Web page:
By the end of the Season, no other driver on the track had made more points than Rindt. So, he was crowned World Champion posthumously.
Throughout his career, he participated in 62 Grands Prix, won six of them, and got to the podium 13 times. He was a legend in his home country of Austria and was the reason why Formula 1 was popularized in the country.
Jochen Rindt made his debut at the 1964 Austrian Grand Prix, qualifying as the first Austrian racing driver to participate in F1. It wasn’t a great start as he was forced to retire on the 58th lap due to a broken steering column.
His first podium came during the 1966 Belgian Grand Prix, when he overtook World Champion John Surtees on lap four, leading the race. By the end of the 1966 championship, he had reached the podium three times, putting him in third place.
His first championship win came in 1970 while driving for Team Lotus. He had won five of the season’s ten Grands Prix but sadly those victories were short-lived, since he died during a practice run before he could finish the Season.
Belgian F1 driver Jacky Ickx got within 17 points of Rindt, giving him a chance to win.
However, he lost the final two races and eventually, Jochen Rindt was declared the winner of the 1970 championship, posthumously.
There’s no doubt that Rindt would have likely scored more championships for Austria if not for this tragic demise in 1970.
He’s also recognized for winning championships for teams Ferrari and McLaren, which are currently two of the most successful car constructors in Formula 1.
Throughout his career, he drove for several teams, including March, BRM, Ferrari, Brabham, and McLaren. He has won 25 races, reached the podium 54 times, and scored 420.5 career points.
His first entry was during the 1971 Grand Prix but only won his first race during the 1974 Spanish Grand Prix. He achieved six pole positions during that season and finished fourth eventually.
1975 marked Lauda’s first Drivers Championship win after giving Ferrari their first Constructors’ Championship in 100 years.
During the 1976 season, Lauda had double the championship points of his closest competitors, James Hunt, and Jody Scheckter, so it was almost a guarantee that he'd win two seasons in a row.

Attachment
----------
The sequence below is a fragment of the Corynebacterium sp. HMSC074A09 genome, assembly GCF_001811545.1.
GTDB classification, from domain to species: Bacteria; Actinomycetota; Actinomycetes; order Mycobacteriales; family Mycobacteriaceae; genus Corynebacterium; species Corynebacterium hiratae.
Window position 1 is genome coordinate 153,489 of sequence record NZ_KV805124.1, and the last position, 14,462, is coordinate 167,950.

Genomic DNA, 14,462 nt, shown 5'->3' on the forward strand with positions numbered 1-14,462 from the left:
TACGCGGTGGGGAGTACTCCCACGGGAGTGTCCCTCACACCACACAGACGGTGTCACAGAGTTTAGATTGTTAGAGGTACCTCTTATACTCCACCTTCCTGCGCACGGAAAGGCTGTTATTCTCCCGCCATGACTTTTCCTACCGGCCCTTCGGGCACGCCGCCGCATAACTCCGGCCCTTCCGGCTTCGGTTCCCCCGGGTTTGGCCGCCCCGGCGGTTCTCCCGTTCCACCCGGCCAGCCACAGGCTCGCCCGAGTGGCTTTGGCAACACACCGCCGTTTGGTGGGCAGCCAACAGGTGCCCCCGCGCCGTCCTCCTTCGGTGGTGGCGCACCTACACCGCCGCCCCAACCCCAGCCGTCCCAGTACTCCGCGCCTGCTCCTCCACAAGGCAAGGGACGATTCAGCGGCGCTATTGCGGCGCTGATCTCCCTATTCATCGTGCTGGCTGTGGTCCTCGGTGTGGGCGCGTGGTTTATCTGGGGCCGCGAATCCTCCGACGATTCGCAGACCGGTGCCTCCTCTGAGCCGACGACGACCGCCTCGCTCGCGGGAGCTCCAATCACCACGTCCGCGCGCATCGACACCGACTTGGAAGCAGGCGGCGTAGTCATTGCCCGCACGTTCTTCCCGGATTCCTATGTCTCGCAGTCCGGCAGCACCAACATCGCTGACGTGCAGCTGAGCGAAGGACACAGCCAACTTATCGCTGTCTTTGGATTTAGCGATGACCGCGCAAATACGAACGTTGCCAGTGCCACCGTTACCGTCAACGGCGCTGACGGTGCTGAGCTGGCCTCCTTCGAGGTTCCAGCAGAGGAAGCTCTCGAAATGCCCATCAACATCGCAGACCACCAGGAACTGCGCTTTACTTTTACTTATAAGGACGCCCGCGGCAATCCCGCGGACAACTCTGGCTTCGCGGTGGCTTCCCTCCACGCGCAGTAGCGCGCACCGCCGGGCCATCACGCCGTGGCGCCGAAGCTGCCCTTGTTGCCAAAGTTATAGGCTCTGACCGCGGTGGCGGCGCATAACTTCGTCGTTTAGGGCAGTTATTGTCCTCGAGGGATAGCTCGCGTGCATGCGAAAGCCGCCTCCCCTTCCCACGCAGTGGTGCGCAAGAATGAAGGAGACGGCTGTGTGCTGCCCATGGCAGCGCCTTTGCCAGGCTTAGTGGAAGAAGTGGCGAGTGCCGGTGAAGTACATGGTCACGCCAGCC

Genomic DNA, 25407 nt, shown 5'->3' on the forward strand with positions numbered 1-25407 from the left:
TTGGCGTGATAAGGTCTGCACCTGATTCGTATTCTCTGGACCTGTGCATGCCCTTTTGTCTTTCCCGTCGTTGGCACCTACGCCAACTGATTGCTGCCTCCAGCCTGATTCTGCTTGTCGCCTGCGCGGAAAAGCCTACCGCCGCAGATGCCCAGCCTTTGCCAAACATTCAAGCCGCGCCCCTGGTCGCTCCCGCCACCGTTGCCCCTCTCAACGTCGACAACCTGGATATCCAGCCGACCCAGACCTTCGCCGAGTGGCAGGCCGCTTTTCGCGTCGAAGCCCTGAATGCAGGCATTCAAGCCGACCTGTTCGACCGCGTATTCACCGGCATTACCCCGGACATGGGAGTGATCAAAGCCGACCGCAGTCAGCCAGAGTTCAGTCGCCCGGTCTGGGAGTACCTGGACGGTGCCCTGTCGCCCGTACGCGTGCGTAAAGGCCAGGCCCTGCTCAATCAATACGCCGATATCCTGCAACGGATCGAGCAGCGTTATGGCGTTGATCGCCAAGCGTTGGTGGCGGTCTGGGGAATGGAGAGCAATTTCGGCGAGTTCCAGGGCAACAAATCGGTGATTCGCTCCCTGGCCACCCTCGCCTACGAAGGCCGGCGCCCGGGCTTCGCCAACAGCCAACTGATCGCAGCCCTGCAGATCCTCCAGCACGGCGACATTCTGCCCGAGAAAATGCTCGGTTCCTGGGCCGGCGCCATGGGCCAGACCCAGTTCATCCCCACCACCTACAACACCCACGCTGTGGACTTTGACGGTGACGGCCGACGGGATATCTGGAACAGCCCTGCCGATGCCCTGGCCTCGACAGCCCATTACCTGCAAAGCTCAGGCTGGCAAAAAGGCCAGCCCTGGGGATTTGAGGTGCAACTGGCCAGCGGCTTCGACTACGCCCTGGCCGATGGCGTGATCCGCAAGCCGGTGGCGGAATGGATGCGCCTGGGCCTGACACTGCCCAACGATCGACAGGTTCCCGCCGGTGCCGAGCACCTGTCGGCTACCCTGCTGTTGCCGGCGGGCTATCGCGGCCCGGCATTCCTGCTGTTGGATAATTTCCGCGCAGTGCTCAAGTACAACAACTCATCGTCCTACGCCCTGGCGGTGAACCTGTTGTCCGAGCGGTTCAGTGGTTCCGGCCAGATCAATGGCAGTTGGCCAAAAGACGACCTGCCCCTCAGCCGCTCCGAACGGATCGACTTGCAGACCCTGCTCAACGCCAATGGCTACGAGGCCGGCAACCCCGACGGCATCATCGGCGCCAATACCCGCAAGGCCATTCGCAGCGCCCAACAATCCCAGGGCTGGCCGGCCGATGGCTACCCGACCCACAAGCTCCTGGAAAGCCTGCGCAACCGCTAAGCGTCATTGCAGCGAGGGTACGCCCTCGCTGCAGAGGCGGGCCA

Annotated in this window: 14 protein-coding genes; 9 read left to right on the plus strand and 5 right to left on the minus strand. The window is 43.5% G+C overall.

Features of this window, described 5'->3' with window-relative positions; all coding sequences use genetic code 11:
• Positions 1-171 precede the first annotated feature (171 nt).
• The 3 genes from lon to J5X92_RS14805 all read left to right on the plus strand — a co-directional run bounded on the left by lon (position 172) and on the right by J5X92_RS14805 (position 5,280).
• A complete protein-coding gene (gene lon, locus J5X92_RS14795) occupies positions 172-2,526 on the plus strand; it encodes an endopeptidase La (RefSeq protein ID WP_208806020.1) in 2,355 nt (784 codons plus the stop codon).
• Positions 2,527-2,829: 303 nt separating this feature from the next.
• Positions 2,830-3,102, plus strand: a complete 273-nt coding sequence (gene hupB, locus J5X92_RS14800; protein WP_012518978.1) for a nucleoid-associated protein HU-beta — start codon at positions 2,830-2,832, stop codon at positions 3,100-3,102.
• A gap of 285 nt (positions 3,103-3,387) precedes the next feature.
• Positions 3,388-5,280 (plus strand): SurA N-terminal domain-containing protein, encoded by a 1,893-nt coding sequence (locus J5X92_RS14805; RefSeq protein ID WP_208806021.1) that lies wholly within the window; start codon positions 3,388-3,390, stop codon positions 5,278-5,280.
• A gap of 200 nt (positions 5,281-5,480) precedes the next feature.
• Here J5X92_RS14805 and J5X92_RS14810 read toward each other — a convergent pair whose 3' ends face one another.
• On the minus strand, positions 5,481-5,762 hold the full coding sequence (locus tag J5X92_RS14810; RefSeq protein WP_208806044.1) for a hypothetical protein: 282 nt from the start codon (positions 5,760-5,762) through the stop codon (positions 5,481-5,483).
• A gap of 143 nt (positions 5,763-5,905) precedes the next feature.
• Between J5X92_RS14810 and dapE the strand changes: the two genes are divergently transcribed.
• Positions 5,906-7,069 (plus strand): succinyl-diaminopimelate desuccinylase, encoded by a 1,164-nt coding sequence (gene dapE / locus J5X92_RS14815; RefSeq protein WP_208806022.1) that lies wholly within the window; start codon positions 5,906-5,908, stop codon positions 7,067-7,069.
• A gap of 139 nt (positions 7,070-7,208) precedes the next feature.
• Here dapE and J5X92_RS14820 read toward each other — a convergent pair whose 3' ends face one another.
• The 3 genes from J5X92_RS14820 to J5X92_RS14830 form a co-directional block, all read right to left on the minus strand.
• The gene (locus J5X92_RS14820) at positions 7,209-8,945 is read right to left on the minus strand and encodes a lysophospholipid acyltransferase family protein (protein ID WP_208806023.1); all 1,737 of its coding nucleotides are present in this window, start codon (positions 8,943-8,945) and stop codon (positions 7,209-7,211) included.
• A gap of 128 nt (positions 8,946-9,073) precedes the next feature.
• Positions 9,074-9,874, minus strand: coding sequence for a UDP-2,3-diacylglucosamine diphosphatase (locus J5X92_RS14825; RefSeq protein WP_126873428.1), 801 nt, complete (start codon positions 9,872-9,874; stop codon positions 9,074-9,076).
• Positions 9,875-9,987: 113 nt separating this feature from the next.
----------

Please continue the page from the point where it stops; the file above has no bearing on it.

Unfortunately, the Nürburgring crash put him into a coma after he suffered severe burns to his head and hands following his car crashing and bursting into flames.
Otherwise, he would have been the first Austrian racing driver to win three seasons back-to-back (after winning the 1977 season).
Even though he struggled with his injuries, Lauda returned to the track after 6 weeks and participated in the Japanese Grand Prix, with driver James Hunt behind him by three points. He eventually placed third.
He easily won the 1977 season with a consistent pace but quit the Ferrari team due to a dispute with the team soon after.
He retired from Formula 1 during the 1979 Canadian Grand Prix and only returned in 1982 for McLaren. He won his third championship in 1984, overtaking his teammate Alain Prost by half a point. His final season was in 1985, after which he retired for good.
Niki Lauda died in 2019 at the age of 70 after struggling with health issues for several years but he remains the one racing driver that all F1 fans know and love.
To this day, Niki Lauda remains the most acclaimed Austrian racing driver, a three-time world champion and the only Austrian racing driver to win his home race in Austria. He was also an aviation entrepreneur, having owned three airlines.
It remains to be seen whether Austria will have another driver racing in Formula One. For now, we’ll wait and see.
Checkout the drivers from other countries in our other nationality-based posts: